So, welcome back everyone, we are starting off with a bang this fall, with a difficult and controversial gospel story. Why difficult and controversial? Well, how did this story make you feel this morning? How did it make you feel to hear Jesus being so insulting to someone who simply came for his help. Let’s be honest, Jesus doesn’t mince words when rebuking the religious and political elite of his time; certainly he has said worse to them and we cheer him on. But rarely does he speak so to those who come to him for help in faith. In those cases, we are used to the compassionate and giving Jesus, not the testy and bigoted Jesus. What are we to d with this Jesus that we have been given on our text today? This Jesus likely makes us extremely uncomfortable.
Many times preachers will try to figure out how to make Jesus look good here. He is just testing her, they might say, trying to strengthen and purify her faith. In Matthew’s version, the disciples get involved, perhaps he is trying to teach them a lesson too. But these “tough love” interpretations do not sit right with me. Out of love for her child, this woman sought out a leader of a different faith and people, crossing religious, cultural and gender boundaries to approach him. This woman’s faith was already strong, her discernment on point, her courage on display. She didn’t need to learn anything. Perhaps, just perhaps, she was supposed to teach Jesus something.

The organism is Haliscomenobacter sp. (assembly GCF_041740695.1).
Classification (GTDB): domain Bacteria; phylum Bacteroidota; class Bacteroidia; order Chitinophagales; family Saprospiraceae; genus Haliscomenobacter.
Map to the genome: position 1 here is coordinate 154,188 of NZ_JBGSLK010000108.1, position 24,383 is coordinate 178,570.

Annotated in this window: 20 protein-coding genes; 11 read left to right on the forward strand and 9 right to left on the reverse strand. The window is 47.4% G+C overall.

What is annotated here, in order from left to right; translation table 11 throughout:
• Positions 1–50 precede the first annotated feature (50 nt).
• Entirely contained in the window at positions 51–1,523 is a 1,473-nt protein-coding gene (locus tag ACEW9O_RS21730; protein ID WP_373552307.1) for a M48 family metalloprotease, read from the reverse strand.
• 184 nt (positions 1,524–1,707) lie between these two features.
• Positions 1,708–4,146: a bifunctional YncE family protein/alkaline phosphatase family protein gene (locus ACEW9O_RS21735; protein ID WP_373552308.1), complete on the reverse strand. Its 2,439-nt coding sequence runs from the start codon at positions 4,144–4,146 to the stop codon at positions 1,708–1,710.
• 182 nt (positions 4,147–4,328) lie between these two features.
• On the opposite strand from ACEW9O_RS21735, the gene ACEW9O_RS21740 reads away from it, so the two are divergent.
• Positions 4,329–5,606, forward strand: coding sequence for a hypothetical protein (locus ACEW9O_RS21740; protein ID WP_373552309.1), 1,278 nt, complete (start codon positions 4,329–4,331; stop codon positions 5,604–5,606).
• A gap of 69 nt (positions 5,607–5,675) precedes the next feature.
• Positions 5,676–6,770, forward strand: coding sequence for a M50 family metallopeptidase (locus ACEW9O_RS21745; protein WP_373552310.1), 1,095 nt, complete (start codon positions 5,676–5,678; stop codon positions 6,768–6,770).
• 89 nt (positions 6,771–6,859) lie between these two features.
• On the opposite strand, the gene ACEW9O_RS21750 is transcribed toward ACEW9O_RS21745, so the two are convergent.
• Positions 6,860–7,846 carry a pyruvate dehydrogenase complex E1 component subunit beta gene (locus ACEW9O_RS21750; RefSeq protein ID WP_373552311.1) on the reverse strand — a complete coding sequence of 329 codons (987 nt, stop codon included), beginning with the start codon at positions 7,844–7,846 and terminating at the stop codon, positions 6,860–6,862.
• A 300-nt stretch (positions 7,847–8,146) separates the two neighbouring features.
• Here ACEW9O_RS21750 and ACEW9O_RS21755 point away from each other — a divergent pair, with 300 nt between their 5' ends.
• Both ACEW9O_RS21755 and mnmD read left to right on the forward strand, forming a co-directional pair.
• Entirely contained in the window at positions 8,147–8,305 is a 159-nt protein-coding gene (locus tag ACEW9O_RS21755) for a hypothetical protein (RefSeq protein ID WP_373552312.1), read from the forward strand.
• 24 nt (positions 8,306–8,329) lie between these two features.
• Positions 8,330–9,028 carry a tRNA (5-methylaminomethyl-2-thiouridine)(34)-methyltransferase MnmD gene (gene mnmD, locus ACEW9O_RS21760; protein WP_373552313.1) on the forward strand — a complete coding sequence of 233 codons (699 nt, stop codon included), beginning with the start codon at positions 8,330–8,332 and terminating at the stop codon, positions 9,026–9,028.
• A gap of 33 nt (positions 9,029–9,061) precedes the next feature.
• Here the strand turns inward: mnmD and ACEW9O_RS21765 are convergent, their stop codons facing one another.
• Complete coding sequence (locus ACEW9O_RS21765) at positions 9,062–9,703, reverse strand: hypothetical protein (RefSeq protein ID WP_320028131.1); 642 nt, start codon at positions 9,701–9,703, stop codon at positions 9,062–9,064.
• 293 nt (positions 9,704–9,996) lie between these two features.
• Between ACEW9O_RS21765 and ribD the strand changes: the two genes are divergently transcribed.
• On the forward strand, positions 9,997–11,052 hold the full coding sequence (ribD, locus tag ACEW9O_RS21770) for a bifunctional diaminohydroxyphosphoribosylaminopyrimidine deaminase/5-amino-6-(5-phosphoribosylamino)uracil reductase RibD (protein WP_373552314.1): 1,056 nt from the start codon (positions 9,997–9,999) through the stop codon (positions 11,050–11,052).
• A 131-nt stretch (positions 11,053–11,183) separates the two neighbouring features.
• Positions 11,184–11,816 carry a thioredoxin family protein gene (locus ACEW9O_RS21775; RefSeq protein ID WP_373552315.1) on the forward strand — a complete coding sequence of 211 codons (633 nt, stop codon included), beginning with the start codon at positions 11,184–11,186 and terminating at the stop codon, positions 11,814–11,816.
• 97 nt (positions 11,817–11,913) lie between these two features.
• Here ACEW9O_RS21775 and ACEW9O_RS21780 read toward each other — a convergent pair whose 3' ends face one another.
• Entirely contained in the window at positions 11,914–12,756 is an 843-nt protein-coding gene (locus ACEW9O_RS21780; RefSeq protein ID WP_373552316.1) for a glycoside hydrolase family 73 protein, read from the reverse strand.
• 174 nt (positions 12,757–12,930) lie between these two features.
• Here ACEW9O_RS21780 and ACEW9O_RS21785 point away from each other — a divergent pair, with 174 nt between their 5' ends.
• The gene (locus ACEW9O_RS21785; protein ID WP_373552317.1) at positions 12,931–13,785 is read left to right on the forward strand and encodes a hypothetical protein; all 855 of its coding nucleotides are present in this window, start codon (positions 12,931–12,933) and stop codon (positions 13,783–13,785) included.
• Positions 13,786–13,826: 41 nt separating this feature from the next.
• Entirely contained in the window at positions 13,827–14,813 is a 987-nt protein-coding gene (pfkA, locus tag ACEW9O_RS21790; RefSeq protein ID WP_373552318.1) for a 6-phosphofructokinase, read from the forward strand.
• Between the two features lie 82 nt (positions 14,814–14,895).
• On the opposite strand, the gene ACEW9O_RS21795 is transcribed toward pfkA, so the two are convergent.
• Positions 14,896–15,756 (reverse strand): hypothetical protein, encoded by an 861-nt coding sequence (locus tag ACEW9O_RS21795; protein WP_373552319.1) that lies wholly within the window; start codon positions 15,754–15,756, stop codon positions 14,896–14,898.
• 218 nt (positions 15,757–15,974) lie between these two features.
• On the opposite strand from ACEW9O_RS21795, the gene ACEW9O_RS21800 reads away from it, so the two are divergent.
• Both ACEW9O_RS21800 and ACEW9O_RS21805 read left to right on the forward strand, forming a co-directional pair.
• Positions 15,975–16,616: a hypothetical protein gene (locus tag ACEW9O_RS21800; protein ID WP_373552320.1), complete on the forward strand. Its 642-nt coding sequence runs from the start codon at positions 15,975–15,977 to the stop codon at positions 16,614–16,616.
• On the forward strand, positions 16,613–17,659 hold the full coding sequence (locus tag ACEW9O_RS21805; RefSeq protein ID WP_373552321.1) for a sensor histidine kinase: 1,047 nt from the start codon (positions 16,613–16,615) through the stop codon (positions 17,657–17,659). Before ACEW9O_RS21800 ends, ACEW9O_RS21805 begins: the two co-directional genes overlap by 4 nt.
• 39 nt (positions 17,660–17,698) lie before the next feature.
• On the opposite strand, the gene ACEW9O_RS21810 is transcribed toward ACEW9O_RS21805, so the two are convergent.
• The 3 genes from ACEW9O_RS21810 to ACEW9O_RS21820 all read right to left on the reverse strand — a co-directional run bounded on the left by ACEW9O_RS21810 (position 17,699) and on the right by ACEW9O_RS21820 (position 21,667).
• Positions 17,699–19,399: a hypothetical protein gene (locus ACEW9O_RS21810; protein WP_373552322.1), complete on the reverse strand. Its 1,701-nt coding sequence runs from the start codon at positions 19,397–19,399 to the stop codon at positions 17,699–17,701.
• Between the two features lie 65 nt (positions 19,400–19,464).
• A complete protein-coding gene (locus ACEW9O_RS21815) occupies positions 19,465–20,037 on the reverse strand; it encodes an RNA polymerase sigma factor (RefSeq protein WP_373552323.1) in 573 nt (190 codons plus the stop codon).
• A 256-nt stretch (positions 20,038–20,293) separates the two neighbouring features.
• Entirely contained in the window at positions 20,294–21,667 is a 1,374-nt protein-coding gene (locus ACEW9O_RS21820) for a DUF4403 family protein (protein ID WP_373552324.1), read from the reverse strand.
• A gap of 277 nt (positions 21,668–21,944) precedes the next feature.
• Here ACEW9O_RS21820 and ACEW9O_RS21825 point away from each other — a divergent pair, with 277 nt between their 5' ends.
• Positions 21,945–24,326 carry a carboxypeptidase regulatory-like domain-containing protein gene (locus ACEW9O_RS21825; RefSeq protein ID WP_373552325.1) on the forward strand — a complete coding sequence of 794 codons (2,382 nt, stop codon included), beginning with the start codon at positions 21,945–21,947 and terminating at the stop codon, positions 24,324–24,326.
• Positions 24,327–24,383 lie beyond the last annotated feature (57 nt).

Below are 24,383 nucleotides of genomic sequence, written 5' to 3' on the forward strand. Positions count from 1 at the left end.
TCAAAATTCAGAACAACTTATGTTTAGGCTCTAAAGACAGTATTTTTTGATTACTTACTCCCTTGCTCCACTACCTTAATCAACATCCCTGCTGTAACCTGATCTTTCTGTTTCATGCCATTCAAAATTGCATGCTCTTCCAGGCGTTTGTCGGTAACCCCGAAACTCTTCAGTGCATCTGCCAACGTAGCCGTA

In Swedenborgian incarnational theology, we understand Jesus to have both a human and divine nature. He was human just as we are human, but his soul was divine. Now, the upshot of this view is that Jesus felt just as human as we all feel. Sometimes he was in sync with his divine nature and sometimes he was not, just we are are sometimes able to feel a distinct connection with our soul-natures, and though most of the time we are truly mired in our earthy humanness. When Jesus was fully in his human nature, he would often speak of God the Father, essentially his own divine soul, as separate.
These were the times that Jesus was vulnerable to temptation, just as we are. Now when we think of the temptations of Jesus in the gospel, we tend to think of the big ticket ones: Jesus being tempted by Satan in the wilderness, and of course, the cross. But in reality, Jesus was tempted all the time, by big things and small, just like any human being. And it is my opinion, that is story is one of those small times. Jesus was exhausted, and depleted.